Tricky Bridge: A New Bridge-Playing App
© Alex J. Coyne For Great Bridge Links
Tricky Bridge is a new bridge playing app by Forklift Studios with an upcoming release date scheduled for September, 2020 although it’s now in PlayTesting phase.
Features include 37 bridge lessons, online bridge against robot players, a unique AI powered by Rodney Ludwig’s ‘Meadowlark’ bot and competitive online tournaments, collectible in-game decks – and colorful bridge bots interacting in New York City.
Great Bridge Links caught up with Scott Hoffer for more details about the launch and mechanics of Tricky Bridge, one of the most exciting apps of the year.
- 37 bridge lessons for beginners
- 80 in-game card decks to collect
- Duplicate bridge with 3 x robot players
- Online tournaments, solo bridge and competitive play
Q&A with Forklift Studios
• GBL: Who is Forklift Studios?
Scott Hoffer: Forklift is the company I formed to make Tricky Bridge. We have four engineers and an art director/illustrator, plus occasional artist and animator contractors. The team is spread out — USA, Sweden, Ukraine, and Armenia, so we spend a lot of time on Skype. Most of the team members work part-time, which is why it has taken almost three years to get this game off the ground.
• I see the game has (a few) talking mascots. Can you tell us more?
I wanted the lessons to have a narrative frame that would make the learning experience more fun. Since you’re playing Tricky Bridge with 3 robots, it made sense to have those be the main characters, each with their own personalities and backgrounds, and with New York City as the setting (the exterior of the main bridge club is based on my apartment under the Manhattan Bridge in Brooklyn).
Over the course of the lessons, you’ll meet additional robot and human characters that start out as your adversaries and later become your friends after you’ve humbled them in competition.
• When is the estimated release date?
September 2020 is the planned global launch month — the soft launch beta is currently live in Australia and Scandinavia, with a partial list of lessons available. We have to finish the lessons, do a lot of quality assurance testing, and polish everything so it works great on all supported devices for launch. We’ve just completed the back-end for the Tournament modes.
• What made you choose Rodney Ludwig’s bridge AI?
Rod is a great guy and a lot of fun to work with, and his engine is a former World Computer Bridge Champion. He had recently returned to working on Meadowlark, his bridge AI, when I first contacted him. He was happy to help us by rewriting and adapting the engine to meet our needs for Tricky Bridge, including make it work while your mobile device is offline.
• Could you say something about the ACBL Educational Foundation link and how you connected for this to create 37 lessons?
We needed the Ed Foundation’s support to get from 12 implemented lessons to our target of 37 and to acquire beta play-testers. I presented the project to them, and they turned around a grant very quickly. Since then, I’ve sent them periodic progress reports, but they’ve really trusted us to get the job done. Which, thankfully, we’re doing (almost) exactly on time.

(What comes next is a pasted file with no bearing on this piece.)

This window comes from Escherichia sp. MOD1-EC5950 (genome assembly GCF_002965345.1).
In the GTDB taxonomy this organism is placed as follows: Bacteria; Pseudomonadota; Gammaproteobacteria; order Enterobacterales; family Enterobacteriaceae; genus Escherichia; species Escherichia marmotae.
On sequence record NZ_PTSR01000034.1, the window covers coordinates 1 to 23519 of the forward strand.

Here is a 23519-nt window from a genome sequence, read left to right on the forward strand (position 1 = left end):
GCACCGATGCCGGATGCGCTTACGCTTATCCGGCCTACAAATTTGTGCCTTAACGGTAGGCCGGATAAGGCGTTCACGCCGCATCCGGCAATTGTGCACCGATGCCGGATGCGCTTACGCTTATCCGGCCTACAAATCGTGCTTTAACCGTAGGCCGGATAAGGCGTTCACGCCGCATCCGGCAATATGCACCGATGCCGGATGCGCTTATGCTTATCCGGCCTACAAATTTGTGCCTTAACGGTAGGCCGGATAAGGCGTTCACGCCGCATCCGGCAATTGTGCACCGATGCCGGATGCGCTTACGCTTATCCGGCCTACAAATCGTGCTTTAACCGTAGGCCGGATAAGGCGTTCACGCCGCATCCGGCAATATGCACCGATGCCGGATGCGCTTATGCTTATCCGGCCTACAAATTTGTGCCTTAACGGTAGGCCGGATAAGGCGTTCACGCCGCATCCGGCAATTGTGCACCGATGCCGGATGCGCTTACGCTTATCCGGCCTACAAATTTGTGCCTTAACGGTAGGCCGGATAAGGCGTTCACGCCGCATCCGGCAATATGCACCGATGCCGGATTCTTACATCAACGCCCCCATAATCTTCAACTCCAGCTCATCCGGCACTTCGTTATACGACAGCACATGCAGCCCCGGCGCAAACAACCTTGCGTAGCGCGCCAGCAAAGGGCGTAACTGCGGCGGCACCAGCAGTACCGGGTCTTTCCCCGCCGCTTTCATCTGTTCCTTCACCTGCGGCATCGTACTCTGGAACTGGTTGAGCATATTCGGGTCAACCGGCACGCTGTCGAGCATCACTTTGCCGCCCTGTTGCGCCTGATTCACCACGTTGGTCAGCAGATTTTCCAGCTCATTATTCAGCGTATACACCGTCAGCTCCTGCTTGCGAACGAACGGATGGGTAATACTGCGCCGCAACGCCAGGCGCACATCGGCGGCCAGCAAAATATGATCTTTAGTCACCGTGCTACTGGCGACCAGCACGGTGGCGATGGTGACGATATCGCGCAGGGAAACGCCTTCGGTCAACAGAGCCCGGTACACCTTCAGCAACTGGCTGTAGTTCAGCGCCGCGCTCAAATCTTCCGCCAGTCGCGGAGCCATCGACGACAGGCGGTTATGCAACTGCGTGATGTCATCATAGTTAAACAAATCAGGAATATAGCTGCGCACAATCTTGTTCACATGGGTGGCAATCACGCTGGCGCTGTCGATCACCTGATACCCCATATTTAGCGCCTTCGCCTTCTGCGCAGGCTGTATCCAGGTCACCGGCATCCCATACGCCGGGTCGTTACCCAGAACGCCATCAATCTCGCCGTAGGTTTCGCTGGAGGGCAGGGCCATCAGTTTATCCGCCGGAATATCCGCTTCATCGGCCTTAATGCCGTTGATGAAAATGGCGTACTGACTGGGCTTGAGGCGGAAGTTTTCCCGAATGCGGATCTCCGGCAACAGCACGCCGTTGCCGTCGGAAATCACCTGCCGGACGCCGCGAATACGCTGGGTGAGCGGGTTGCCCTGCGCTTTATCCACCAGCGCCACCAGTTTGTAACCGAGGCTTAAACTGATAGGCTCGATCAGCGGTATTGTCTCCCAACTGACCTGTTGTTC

I think Tricky Bridge is just the kind of initiative that the Ed Foundation exists to support: a free, fun, appealing way into bridge, designed to expand bridge’s young audience and push the game a little further back into mainstream consciousness. My goals for the project aligned closely with theirs. We both want audience scale, high production quality, an intuitive on-boarding experience, and an overall great digital representation of bridge to the young public.
Tricky Bridge is now in PlayTesting phase. To playtest, please send an email to firstname.lastname@example.org, and tell us what email address(es) to send an invite to. You will need an iPhone or iPad to play. Android version is coming later.
Who are you?
I’m a veteran iPhone game designer and publisher who thinks bridge is the best game and wants to contribute to preventing its extinction. There is an international team of game developers (experienced mobile programmers and artists/animators, plus a former World Computer Bridge champion) working on the app.
How much will the app cost?
The lessons will be totally free for beginners (with no pop-up ads), and it’s a free download. There’s no other way to do this if we want a lot of beginners. Only the duplicate players are hit up for money eventually, after they’ve played dozens of deals to try it out first. The idea is for the advanced players who like Tricky Bridge to subsidize the free education of the beginners. We’ll use any revenue we generate from duplicate to keep the app going and produce more free educational content for beginners.
Can I win Masterpoints in this app?
Not yet. We’ll see if our players care enough about that for us to pursue federation sanctioning in the future. For now, we have our own tournaments and skill tier system, which is designed to be more dynamic than Masterpoints (bad results lower your rating; great players can top the global leaderboards without playing for years).
Can I play with friends?
Social play is the first feature we plan to implement after we launch.